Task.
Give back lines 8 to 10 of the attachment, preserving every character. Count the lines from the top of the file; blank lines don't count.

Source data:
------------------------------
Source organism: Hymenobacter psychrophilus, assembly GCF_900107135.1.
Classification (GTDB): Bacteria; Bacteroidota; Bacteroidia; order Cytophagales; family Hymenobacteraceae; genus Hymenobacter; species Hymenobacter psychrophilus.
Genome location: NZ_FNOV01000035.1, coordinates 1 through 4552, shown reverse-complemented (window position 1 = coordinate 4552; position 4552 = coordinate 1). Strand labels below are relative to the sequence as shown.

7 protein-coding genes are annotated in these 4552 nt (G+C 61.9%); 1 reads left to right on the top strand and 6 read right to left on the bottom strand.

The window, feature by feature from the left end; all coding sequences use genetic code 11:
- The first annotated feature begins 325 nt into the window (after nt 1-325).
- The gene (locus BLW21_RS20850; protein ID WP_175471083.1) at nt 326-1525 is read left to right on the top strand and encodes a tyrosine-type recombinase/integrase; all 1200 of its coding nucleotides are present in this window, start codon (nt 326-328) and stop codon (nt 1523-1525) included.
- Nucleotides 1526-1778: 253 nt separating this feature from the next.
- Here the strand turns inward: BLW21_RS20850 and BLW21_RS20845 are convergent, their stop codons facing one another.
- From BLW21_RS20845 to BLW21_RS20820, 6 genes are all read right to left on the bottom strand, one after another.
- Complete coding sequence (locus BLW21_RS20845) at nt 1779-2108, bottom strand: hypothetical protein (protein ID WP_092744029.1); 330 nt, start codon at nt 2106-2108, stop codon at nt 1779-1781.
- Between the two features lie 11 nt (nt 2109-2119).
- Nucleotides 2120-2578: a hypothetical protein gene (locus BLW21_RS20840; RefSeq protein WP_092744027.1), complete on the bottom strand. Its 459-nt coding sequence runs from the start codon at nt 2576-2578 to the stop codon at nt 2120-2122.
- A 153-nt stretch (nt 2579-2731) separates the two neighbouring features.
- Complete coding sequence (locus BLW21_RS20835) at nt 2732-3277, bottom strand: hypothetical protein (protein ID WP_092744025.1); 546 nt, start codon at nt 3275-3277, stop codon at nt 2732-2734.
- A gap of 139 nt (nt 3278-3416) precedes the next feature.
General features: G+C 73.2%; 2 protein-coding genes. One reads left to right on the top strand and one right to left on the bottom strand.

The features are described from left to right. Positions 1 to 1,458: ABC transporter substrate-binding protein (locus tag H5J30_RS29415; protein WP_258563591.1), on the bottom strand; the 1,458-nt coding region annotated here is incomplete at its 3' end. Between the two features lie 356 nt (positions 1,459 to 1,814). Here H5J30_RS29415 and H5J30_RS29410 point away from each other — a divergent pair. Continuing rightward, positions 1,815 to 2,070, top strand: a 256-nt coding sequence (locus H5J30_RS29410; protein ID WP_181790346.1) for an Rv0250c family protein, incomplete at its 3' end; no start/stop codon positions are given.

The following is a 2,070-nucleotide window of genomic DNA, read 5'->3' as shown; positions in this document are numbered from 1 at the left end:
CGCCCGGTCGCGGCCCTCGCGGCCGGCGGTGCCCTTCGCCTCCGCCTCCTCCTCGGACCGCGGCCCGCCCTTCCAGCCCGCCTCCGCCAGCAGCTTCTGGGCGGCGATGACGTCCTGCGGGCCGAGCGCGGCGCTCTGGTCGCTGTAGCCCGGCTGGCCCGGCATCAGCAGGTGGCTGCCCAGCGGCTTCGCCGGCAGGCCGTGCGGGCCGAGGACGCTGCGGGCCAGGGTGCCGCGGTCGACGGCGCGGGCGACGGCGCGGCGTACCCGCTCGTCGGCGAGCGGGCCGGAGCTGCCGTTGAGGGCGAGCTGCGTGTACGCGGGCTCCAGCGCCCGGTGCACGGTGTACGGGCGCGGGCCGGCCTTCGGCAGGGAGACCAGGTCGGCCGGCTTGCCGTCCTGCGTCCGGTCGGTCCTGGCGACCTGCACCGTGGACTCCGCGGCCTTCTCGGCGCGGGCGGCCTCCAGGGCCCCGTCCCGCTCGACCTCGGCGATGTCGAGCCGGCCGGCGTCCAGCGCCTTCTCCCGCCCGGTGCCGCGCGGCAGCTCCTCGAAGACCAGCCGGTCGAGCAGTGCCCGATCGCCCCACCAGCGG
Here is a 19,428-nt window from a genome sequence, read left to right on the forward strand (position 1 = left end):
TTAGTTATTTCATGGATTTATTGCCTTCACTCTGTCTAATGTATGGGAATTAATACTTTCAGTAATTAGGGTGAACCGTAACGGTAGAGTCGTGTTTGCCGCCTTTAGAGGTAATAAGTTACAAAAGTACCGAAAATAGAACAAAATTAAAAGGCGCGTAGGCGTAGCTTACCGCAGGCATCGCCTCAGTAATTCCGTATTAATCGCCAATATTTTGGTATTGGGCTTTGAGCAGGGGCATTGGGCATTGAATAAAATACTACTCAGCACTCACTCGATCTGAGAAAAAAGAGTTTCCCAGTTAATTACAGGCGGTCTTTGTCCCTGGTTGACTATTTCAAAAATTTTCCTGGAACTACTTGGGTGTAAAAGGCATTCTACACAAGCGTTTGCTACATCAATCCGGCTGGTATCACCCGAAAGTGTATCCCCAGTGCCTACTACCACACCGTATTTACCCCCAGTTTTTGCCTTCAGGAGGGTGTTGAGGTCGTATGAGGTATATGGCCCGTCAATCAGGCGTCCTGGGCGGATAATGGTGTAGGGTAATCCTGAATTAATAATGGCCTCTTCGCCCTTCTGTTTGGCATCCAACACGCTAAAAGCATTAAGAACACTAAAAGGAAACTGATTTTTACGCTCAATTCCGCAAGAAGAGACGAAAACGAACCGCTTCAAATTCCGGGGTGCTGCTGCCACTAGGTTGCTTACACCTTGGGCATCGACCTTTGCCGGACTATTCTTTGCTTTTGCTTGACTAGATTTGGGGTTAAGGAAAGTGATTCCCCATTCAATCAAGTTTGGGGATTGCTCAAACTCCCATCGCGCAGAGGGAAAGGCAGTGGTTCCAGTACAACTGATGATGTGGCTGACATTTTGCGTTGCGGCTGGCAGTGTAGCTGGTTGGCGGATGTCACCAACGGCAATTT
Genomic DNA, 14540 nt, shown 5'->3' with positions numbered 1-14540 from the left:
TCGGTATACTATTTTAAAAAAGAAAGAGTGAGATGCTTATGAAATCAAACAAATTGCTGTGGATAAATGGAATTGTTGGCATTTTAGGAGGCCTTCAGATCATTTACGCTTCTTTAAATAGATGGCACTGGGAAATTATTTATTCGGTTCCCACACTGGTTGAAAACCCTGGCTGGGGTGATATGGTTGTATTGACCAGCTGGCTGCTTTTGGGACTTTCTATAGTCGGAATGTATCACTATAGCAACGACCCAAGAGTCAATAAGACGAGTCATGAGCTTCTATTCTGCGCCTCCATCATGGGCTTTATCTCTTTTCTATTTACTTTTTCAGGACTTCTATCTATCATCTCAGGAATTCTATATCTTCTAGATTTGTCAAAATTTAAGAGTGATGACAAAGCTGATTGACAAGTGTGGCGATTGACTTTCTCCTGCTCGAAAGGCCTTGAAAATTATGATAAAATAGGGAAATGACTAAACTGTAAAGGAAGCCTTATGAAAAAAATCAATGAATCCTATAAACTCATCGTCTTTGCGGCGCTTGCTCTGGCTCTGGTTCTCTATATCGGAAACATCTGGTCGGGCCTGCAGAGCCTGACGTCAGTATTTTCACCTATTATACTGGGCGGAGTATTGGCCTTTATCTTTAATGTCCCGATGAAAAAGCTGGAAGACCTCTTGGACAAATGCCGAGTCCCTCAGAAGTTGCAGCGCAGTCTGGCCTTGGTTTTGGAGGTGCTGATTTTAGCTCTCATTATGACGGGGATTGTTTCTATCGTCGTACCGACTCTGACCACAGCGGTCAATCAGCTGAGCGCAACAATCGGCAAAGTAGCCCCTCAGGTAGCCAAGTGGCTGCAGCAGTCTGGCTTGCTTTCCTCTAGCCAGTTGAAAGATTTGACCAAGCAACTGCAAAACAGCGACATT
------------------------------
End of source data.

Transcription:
- Nucleotides 1526-1778: 253 nt separating this feature from the next.
- Here the strand turns inward: BLW21_RS20850 and BLW21_RS20845 are convergent, their stop codons facing one another.
- From BLW21_RS20845 to BLW21_RS20820, 6 genes are all read right to left on the bottom strand, one after another.